The bike journey from Samosir to Tele
Many have boasted about the beauty of lake Toba, the geographical wonder of the supervolcano crater, the surreal experience of a certain magical fungi. I took the bait and headed out to Medan to see it for myself. And indeed… Captivating as it was, there was a crave for more.
Locals and guidebooks alike recommended viewpoints to view the magnificence of this massive crater island, but which exactly — that was the question. There are multiple viewpoints around the whole of Samosir to see Lake Toba, depending on how far you are willing to venture, but the one we decided to explore, was the one where you had to leave the island of Samosir, to see the island of Samosir.
Tele is a town about 40km away from Samosir, some say it’s a gruelling ride because of the distance, but road conditions aren’t too bad either. Apart from the rocky terrain leaving the last bit of town, the entire journey thereafter proved to be a smooth ride. Along the way, we made many pit stops. The daily traditional Batak dance at the cultural museum was something recommended by many guesthouses when asked, well my recommendation is NOT to see it.
While i wouldn’t say 50,000 rupiah was considered a rip off, the performance put on by the elderly locals were insincere and joked upon by themselves. The mere 4 people in the audience stared on with eyes that were as dead as a corpse, and I felt incredibly sorry for that unwilling cow that got pulled into the act for the “sacrifice” ceremony. Despite that we made the most out of it and were the only two volunteers who participated in the ceremonial dance. Done and dusted, another one checked on the tourist trap list.
Riding through the villages were nice, and stopping at little towns to grab authentic Medanese cuisine was refreshing. Judging by the fact that the town of Samosir sells pretty much the same food in all resorts and restaurants, The Best Bet for a humble local fare lies in the random towns not seen by most.
Bends and bends later we finally arrived at Tele Tower. It cost a little to enter, the type of amount that sometimes fall out of your pocket in taxis, and the view was just majestic.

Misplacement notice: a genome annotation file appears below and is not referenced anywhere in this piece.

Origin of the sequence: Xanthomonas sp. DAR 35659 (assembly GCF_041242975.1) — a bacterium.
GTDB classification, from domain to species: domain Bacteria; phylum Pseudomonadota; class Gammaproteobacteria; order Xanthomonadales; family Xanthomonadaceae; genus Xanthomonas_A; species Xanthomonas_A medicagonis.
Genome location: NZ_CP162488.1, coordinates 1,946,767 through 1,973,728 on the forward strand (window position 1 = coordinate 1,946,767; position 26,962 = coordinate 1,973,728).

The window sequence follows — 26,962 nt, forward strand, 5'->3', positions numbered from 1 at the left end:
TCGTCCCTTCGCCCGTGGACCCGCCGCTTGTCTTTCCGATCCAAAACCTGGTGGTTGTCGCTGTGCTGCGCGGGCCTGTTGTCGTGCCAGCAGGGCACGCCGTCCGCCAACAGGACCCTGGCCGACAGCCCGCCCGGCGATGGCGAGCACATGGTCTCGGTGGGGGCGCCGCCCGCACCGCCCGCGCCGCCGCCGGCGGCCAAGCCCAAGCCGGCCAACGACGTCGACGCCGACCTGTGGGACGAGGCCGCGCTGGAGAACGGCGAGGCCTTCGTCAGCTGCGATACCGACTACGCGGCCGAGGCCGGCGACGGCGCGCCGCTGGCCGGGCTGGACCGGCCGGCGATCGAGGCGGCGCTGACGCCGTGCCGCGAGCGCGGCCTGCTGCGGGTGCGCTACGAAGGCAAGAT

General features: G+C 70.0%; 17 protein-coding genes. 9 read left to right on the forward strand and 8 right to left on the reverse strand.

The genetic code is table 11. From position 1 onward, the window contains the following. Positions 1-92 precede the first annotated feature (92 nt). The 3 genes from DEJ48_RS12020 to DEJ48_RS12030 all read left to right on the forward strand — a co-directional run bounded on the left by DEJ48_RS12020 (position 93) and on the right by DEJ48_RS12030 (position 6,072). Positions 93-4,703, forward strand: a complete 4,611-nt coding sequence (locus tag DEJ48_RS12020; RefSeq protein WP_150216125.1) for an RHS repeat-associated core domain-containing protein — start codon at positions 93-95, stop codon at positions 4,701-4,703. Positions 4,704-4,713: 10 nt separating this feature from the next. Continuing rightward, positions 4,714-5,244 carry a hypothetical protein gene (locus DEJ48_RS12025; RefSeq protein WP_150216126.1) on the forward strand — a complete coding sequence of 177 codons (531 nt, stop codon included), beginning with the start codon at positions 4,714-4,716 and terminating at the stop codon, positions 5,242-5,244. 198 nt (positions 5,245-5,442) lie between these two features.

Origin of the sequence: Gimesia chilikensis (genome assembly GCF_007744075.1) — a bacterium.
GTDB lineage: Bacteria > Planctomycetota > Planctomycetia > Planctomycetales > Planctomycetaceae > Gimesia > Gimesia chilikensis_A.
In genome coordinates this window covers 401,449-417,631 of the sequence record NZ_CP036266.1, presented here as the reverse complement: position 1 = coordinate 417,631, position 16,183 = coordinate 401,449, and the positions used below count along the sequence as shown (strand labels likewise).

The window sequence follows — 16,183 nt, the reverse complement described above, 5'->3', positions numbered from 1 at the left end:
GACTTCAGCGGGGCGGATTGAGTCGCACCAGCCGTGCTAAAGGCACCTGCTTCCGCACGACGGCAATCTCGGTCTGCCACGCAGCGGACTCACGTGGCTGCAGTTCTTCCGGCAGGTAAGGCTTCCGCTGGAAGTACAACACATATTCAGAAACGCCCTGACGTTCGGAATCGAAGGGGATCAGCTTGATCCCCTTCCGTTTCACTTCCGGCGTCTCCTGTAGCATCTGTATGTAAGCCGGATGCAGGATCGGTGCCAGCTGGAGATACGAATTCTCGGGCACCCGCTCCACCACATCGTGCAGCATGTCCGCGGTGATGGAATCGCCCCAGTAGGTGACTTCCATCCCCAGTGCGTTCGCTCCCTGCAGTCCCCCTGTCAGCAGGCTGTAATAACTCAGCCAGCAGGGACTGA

From up top it wasn’t easy to soak up the view within a short amount of time. Just staring into the vast flat island, looking out at how massive this crater lake is, thinking about how enormous that Supervolcano must have been all those decades back, it indeed is quite a sight.
We also spotted two waterfalls and took panoramic images that did no justice to Mother Nature.
On the ride down, a good spot to stop for a meal before you reach town would be Buddha Cafe. It’s a pleasant surprise to find this hidden gem with an enchanting private mosaic garden that overlooks the lake. Littered with wind-chimes, flags, trinkets; this cafe decorates everything down to the littlest details and is a peaceful haven for some relaxation.
They serve the most humble and delicious vegan dishes, and even have a selection of homemade coconut ice creams. It’s also really nice to chill out at the ledge overlooking the lake at the back of the garden. Definitely a recommended stop point after a long ride to Tele Tower!
How to get to tele tower:
Get to the main road outside of Samosir. Simply ride up north, pass Ambarita, then the cultural center, keep going as you’re progressing west. There’s no way to get lost here because as the locals say “there is only one road”.
Here’s when it gets more than “only one road”. Before the town of Pangururan, take the bridge on the right, at the end of the bridge, Turn Left and up the mountains.